The effect of stride length on the dynamics of barefoot and shod running

M A Thompson, A Gutmann, J Seegmiller, C P McGowan
Journal of Biomechanics 2014 August 22, 47 (11): 2745-50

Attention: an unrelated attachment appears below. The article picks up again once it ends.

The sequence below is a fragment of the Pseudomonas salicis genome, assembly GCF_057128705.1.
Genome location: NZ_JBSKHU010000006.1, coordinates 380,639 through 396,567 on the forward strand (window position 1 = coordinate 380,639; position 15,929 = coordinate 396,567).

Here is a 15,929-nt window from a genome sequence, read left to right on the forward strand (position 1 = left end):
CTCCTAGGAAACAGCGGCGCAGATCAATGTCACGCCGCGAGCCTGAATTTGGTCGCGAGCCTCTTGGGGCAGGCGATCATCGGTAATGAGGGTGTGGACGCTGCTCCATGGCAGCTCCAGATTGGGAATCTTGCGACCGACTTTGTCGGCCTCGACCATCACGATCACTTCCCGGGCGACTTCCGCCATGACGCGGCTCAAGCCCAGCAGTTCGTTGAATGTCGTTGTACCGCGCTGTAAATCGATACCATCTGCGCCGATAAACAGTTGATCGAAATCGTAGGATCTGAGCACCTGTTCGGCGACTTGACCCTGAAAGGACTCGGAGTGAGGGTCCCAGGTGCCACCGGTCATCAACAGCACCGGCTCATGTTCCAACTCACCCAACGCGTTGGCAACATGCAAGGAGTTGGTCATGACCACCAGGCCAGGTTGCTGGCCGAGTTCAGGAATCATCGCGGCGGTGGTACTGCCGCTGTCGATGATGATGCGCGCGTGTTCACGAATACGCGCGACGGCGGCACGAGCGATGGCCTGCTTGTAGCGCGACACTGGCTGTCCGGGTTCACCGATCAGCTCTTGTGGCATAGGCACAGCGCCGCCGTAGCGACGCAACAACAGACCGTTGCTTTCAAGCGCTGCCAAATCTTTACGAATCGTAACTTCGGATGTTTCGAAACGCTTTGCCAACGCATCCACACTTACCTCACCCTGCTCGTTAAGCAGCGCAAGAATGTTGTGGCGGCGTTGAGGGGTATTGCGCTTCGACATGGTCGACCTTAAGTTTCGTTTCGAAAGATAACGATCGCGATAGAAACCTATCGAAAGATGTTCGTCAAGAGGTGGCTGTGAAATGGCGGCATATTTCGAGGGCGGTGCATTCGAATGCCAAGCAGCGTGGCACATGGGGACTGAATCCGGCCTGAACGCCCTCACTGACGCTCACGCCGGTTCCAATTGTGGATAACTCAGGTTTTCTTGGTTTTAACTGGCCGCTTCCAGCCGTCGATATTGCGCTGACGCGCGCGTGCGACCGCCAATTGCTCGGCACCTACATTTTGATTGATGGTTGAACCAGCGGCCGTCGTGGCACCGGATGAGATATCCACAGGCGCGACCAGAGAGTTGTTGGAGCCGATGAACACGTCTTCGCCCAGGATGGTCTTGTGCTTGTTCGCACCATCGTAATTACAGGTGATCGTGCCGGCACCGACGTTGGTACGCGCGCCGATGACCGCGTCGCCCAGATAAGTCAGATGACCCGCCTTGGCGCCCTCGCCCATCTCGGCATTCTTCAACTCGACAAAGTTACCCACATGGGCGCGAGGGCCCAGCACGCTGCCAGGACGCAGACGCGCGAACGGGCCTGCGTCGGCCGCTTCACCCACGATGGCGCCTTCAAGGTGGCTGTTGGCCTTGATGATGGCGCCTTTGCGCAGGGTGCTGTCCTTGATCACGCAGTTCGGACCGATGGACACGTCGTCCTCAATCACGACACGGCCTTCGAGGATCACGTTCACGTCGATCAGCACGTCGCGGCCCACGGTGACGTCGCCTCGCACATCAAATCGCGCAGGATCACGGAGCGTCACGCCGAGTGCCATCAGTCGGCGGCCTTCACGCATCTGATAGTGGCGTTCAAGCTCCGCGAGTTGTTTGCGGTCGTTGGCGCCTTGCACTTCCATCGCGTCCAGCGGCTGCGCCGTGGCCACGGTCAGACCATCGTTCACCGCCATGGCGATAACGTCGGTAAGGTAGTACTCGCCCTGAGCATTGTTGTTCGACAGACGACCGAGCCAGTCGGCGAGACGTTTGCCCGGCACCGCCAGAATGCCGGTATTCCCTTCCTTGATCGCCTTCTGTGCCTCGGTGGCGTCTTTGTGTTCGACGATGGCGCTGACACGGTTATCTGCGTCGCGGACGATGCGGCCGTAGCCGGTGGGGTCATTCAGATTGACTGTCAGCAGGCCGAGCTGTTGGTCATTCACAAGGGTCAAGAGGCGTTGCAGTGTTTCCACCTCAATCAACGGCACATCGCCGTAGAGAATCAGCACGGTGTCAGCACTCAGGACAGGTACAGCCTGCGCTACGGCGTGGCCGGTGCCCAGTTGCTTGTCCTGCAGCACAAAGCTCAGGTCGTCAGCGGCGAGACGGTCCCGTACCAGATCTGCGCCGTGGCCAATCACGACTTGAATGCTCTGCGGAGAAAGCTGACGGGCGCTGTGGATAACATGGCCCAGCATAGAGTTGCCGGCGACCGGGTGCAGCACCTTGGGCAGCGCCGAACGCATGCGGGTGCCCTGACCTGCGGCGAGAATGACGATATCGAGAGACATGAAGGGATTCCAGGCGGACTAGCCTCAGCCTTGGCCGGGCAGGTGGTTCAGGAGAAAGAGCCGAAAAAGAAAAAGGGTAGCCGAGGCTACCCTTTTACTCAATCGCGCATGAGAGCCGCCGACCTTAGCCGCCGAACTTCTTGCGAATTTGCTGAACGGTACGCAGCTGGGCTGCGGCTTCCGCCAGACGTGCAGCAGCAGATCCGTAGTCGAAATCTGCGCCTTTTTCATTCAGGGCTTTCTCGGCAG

A number of interventions and technique changes have been proposed to attempt to improve performance and reduce the number of running related injuries. Running shoes, barefoot running and alterations in spatio-temporal parameters (stride frequency and stride length) have been associated with significant kinematic and kinetic changes, which may have implications for performance and injury prevention. However, because footwear interventions have been shown to also affect spatio-temporal parameters, there is uncertainty regarding the origin of the kinematic and kinetic alterations. Therefore, the purpose of this study was to independently evaluate the effects of shoes and changes in stride length on lower extremity kinetics. Eleven individuals ran over-ground at stride lengths ± 5 and 10% of their preferred stride length, in both the barefoot and shod condition. Three-dimensional motion capture and force plate data were captured synchronously and used to compute lower extremity joint moments. We found a significant main effect of stride length on anterior-posterior and vertical GRFs, and sagittal plane knee and ankle moments in both barefoot and shod running. When subjects ran at identical stride lengths in the barefoot and shod conditions we did not observe differences for any of the kinetic variables that were measured. These findings suggest that barefoot running triggers a decrease in stride length, which could lead to a decrease in GRFs and sagittal plane joint moments. When evaluating barefoot running as a potential option to reduce injury, it is important to consider the associated change in stride length.

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